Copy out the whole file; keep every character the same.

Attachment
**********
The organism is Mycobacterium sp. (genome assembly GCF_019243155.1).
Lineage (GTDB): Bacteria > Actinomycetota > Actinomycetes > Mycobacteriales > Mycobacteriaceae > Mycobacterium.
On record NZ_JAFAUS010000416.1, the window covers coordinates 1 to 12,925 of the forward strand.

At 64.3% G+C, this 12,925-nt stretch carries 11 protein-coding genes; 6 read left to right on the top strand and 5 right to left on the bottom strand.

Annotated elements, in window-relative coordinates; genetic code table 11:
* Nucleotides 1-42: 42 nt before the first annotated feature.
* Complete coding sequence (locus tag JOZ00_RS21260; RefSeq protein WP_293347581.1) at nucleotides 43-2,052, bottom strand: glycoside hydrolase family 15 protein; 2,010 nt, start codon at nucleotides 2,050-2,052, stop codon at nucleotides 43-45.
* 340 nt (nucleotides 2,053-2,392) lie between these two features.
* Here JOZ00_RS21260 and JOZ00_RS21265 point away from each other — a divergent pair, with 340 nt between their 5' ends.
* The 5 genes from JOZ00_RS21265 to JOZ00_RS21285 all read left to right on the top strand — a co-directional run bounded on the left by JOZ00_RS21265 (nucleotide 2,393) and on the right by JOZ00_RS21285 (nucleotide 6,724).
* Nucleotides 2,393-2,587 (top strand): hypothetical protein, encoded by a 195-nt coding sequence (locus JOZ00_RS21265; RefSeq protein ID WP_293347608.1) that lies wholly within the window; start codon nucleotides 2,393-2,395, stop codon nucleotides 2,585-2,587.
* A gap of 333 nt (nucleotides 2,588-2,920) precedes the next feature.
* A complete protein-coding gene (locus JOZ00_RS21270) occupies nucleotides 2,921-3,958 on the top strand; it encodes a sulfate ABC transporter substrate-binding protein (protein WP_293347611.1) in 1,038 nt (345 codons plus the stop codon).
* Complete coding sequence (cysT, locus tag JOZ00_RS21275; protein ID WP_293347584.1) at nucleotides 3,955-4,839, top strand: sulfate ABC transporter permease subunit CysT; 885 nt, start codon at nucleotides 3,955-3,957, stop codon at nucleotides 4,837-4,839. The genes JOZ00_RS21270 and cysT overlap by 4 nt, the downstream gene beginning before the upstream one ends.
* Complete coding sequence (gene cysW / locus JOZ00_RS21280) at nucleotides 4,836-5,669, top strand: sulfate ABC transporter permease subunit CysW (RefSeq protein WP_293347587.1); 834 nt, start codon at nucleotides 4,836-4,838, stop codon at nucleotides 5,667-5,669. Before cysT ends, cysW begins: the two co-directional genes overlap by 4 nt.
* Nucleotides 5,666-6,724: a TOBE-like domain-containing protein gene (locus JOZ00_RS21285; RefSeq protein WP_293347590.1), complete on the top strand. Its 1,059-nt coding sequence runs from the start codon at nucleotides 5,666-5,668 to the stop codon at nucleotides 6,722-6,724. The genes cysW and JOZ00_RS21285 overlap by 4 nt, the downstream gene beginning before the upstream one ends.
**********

The organism is Mycobacterium sp. (genome assembly GCF_019243155.1).
Lineage (GTDB): Bacteria > Actinomycetota > Actinomycetes > Mycobacteriales > Mycobacteriaceae > Mycobacterium.
On record NZ_JAFAUS010000416.1, the window covers coordinates 1 to 12,925 of the forward strand.

At 64.3% G+C, this 12,925-nt stretch carries 11 protein-coding genes; 6 read left to right on the top strand and 5 right to left on the bottom strand.

Annotated elements, in window-relative coordinates; genetic code table 11:
* Nucleotides 1-42: 42 nt before the first annotated feature.
* Complete coding sequence (locus tag JOZ00_RS21260; RefSeq protein WP_293347581.1) at nucleotides 43-2,052, bottom strand: glycoside hydrolase family 15 protein; 2,010 nt, start codon at nucleotides 2,050-2,052, stop codon at nucleotides 43-45.
* 340 nt (nucleotides 2,053-2,392) lie between these two features.
* Here JOZ00_RS21260 and JOZ00_RS21265 point away from each other — a divergent pair, with 340 nt between their 5' ends.
* The 5 genes from JOZ00_RS21265 to JOZ00_RS21285 all read left to right on the top strand — a co-directional run bounded on the left by JOZ00_RS21265 (nucleotide 2,393) and on the right by JOZ00_RS21285 (nucleotide 6,724).
* Nucleotides 2,393-2,587 (top strand): hypothetical protein, encoded by a 195-nt coding sequence (locus JOZ00_RS21265; RefSeq protein ID WP_293347608.1) that lies wholly within the window; start codon nucleotides 2,393-2,395, stop codon nucleotides 2,585-2,587.
* A gap of 333 nt (nucleotides 2,588-2,920) precedes the next feature.
* A complete protein-coding gene (locus JOZ00_RS21270) occupies nucleotides 2,921-3,958 on the top strand; it encodes a sulfate ABC transporter substrate-binding protein (protein WP_293347611.1) in 1,038 nt (345 codons plus the stop codon).
* Complete coding sequence (cysT, locus tag JOZ00_RS21275; protein ID WP_293347584.1) at nucleotides 3,955-4,839, top strand: sulfate ABC transporter permease subunit CysT; 885 nt, start codon at nucleotides 3,955-3,957, stop codon at nucleotides 4,837-4,839. The genes JOZ00_RS21270 and cysT overlap by 4 nt, the downstream gene beginning before the upstream one ends.
* Complete coding sequence (gene cysW / locus JOZ00_RS21280) at nucleotides 4,836-5,669, top strand: sulfate ABC transporter permease subunit CysW (RefSeq protein WP_293347587.1); 834 nt, start codon at nucleotides 4,836-4,838, stop codon at nucleotides 5,667-5,669. Before cysT ends, cysW begins: the two co-directional genes overlap by 4 nt.
* Nucleotides 5,666-6,724: a TOBE-like domain-containing protein gene (locus JOZ00_RS21285; RefSeq protein WP_293347590.1), complete on the top strand. Its 1,059-nt coding sequence runs from the start codon at nucleotides 5,666-5,668 to the stop codon at nucleotides 6,722-6,724. The genes cysW and JOZ00_RS21285 overlap by 4 nt, the downstream gene beginning before the upstream one ends.